ADDIS ABABA, ETHIOPIA – On a bumpy stretch of road somewhere on the east side of town, between the crowded Meganaña bus station and the mud roads of Kotebe, a steep embankment dotted with trees marks one of the city’s most popular livestock markets. On the hillside, shepherds tend their small flocks of goats and sheep and negotiate deals with prospective buyers. We drive past the market every day on the way to school, my face pressed against the car window.
This is my second time visiting Addis Ababa; I’m here as a volunteer, bringing supplies to Fresh and Green Academy, an elementary school for impoverished children in Kotebe. It’s the middle of April, a perfect time for food lovers to visit Ethiopia. This is the week leading up to the celebration of Coptic Easter. After 53 days of religious fasting, the city buzzes as it prepares for the year’s biggest feast.
The first sign of Easter? Goats on cars.
Throughout the week, I observe an increasing number of chickens and goats tied to the roofs of cars. Sometimes they’re piled into the flatbeds of tiny pickup trucks, bouncing along the dirt roads of east Addis. The thing that strikes me as both unsettling and intriguing, is that these animals are still alive. I’ve never seen anything like it, but it makes perfect sense. In a country where not everyone owns a refrigerator and electric power isn’t always a guarantee, buying livestock – alive – is the best way to assure the cleanliness and safety of your meat.
In the United States, we have an Easter bunny. In Addis Ababa, people talk about the Easter goat. Here in Ethiopia, the goat doesn’t magically deliver chocolate treats in colorful baskets. The Easter goat is the treat. The traditional feast includes all types of meat, from chicken to mutton, but goat is considered a luxury, tender and flavorful. On more than one occasion I’m told that goats are preferred because they graze on aromatic herbs that enhance the meat’s flavor when cooked.
At Fresh and Green Academy, where I’m volunteering, the students live in extreme poverty. One of the best aspects of the program is that it provides each child with three meals a day, even on non-school days if they need to come in and eat. The other volunteers and myself decide to chip in and organize an Easter feast for the students and their families that have nowhere else to go. In other words, we were going to get ourselves an Easter goat.
On the day before Easter, two men from the school, two volunteers and I drive a small pickup truck to the hillside market. The crowds and chaos remind me of a shopping mall the day before Christmas. The road is completely blocked. Cars attempt to park wherever they find an empty patch of dirt. Boys and men trudge down the road with goats and sheep draped over their shoulders or harnessed with a thin woven rope. Cars honk at herds weaving through the traffic, ushered by shepherds hoping for a quick roadside sale.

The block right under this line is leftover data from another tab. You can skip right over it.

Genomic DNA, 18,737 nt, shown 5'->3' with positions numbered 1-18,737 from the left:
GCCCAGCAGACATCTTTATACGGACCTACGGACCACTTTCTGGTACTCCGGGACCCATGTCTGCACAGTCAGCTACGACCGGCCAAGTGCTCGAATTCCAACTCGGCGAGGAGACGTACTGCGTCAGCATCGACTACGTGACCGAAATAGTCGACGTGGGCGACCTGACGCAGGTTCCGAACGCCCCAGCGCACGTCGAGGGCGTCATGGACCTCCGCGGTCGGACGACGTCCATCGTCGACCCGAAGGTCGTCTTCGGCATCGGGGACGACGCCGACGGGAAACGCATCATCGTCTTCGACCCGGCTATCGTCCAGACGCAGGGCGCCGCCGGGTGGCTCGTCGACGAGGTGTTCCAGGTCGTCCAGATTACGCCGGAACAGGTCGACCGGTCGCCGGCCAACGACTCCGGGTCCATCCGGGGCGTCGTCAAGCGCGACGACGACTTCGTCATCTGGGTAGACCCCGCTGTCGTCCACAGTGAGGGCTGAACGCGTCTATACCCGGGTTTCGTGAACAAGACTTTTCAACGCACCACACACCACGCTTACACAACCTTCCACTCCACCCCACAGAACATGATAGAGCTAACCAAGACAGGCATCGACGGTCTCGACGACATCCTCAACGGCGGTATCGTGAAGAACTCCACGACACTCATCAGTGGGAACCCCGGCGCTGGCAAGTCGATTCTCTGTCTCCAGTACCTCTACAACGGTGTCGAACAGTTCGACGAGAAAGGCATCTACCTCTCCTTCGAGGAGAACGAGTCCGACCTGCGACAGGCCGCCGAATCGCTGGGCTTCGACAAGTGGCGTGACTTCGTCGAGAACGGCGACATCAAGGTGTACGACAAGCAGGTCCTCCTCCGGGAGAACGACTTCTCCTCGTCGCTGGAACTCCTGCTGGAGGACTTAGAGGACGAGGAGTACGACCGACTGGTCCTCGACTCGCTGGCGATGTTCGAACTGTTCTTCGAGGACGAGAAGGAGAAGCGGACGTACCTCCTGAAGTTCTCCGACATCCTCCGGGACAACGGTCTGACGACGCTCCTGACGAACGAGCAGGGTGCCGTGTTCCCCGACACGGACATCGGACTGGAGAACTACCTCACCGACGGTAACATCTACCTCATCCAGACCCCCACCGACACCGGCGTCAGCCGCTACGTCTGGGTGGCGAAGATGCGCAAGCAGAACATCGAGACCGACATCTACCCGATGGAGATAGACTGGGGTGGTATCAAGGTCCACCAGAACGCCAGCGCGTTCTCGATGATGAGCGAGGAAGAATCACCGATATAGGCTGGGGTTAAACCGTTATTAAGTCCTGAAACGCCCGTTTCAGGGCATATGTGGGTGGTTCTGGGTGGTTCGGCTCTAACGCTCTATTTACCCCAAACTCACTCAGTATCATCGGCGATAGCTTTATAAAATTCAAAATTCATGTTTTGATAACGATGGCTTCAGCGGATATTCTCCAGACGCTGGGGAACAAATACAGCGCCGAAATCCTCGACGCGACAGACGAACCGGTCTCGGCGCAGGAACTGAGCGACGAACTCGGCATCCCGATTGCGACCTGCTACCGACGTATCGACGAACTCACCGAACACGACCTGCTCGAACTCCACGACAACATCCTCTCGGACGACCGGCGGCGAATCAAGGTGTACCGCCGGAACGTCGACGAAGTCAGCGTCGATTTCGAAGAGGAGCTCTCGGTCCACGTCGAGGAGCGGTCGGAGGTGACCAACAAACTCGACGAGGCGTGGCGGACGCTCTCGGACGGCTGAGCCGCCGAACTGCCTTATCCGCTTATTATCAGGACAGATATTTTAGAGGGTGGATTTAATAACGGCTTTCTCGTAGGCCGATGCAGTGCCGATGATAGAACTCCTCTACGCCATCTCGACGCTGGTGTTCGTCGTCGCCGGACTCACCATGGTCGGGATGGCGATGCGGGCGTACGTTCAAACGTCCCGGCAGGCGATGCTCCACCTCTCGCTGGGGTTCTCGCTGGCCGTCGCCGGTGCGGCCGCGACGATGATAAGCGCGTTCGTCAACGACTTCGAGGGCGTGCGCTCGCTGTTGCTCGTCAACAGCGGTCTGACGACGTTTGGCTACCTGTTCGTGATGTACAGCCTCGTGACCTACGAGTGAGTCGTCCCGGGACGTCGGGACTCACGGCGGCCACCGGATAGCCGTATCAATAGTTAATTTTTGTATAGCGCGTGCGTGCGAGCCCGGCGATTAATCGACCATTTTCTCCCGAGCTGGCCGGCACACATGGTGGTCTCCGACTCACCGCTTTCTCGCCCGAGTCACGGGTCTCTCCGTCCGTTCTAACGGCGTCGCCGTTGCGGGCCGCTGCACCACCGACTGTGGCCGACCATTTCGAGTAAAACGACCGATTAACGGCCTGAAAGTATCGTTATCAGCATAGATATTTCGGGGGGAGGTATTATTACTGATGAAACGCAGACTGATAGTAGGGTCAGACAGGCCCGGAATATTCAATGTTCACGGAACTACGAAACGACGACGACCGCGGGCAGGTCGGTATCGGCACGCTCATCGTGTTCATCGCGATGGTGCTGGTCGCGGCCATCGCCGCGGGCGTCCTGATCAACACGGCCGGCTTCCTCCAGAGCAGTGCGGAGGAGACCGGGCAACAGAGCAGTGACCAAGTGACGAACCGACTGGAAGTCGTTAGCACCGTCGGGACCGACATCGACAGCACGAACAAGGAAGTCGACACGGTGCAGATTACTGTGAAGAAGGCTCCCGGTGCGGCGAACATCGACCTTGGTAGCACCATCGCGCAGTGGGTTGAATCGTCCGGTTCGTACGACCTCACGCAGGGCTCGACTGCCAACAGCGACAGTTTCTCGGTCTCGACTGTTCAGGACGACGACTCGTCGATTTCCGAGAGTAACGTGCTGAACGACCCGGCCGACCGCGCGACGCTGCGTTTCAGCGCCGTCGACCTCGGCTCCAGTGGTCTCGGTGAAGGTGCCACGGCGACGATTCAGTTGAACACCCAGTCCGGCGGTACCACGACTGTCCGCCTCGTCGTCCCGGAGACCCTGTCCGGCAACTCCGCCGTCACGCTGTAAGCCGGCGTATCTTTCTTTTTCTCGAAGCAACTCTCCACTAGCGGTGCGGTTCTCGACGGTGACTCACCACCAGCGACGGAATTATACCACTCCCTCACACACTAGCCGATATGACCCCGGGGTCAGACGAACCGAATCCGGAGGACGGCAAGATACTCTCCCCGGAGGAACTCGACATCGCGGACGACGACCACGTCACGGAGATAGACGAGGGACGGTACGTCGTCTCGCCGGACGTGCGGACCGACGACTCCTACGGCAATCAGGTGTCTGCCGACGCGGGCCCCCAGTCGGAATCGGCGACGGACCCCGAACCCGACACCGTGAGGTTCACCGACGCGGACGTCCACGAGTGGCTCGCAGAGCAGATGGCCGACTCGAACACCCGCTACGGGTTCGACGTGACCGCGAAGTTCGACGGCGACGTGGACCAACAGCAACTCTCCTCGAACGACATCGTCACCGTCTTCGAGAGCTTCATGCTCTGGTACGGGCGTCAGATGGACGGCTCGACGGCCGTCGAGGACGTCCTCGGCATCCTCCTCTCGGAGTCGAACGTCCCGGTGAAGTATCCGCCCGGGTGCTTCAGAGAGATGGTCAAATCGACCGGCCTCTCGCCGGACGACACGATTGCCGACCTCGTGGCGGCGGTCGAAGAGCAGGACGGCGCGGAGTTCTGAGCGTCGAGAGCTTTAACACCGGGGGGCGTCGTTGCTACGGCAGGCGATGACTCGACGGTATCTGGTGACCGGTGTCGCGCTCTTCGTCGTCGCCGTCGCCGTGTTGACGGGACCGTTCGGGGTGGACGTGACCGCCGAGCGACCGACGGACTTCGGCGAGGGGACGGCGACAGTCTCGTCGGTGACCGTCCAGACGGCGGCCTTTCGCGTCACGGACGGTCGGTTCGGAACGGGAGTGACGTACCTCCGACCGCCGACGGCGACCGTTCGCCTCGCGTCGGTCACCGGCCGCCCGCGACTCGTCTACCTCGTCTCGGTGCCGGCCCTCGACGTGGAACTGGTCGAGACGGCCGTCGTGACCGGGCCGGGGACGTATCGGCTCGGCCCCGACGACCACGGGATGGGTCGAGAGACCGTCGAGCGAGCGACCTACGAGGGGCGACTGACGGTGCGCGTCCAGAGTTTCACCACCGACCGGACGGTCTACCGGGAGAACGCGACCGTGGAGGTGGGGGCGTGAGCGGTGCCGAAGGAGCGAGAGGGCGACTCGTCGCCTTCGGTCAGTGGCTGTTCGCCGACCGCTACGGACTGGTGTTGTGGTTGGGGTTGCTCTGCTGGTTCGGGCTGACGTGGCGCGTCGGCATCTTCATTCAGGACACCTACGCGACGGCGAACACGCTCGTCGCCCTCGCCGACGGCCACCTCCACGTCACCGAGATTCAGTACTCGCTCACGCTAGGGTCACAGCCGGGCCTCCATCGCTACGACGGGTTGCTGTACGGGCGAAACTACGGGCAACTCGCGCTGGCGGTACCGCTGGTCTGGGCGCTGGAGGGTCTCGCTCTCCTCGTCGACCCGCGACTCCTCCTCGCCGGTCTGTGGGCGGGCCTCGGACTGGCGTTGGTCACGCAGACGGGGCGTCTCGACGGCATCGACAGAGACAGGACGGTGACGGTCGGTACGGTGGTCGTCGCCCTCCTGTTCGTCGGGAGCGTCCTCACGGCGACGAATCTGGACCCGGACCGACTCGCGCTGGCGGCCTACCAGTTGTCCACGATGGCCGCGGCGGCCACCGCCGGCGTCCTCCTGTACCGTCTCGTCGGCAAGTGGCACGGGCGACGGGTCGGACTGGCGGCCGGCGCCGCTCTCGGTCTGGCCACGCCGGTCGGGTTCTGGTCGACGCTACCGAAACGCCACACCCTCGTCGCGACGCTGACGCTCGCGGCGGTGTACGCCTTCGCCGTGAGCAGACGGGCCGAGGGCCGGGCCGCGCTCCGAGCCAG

We hit the market hill and survey a number of herds. As expected, today’s prices are double for last-minute holiday shoppers. This is one of the most lucrative days of the year for livestock vendors.
I have to report that these animals are healthy, strong and well-treated. Though it may be difficult for some people to read about a livestock market, or to come face to face with their food, it’s a comfort to see firsthand how these sheep and goats have been raised. In Ethiopia, shepherds have an incredible amount of pride for their flocks and take great care in their animals’ upbringing. On this hillside alone, there are hundreds of goats and sheep raised by individuals. This is not factory farming.
Up the hill, a fight breaks out…between two goats. In a spontaneous territorial battle, the goats rise up on their hind legs and lock horns until a shepherd runs over to break up the fight. There’s action everywhere. The competition to sell is fierce; negotiations are serious, voices are raised.
We get a goat.
The other volunteers and I wait at the bottom of the hill as the final negotiations go down. Being an obvious foreigner doesn’t exactly keep the prices fair, so it was better for us to remain at a distance. When we get a heads up that the deal’s done, we head back to the truck.
Our goat is large, shiny and chocolate brown. We hoist him into the flatbed of our pickup and carefully bind his feet so he can’t injure himself on the drive back to the school. It may sound cruel, but there’s no other easy way to transport a live goat. All around us, goats and sheep are being loaded onto car roofs, into back seats, even into trunks. It’s just the way things are done in Addis Ababa.
As soon as we pull up to the school the children rush over, jumping up and down with excitement. For them, the goat in our truck represents an unexpected holiday meal. The older boys crowd around the truck. It’s a group effort to ease the goat onto the ground and into the schoolyard, where we tie him up for the afternoon. Early the next morning, the Easter goat will be slaughtered and prepared by the students’ mothers.
I’m thrilled to help give the schoolchildren and their families an opportunity to celebrate Easter. In Ethiopia, this holiday revolves around feasting after a long fast and I love a good feast — goats and all.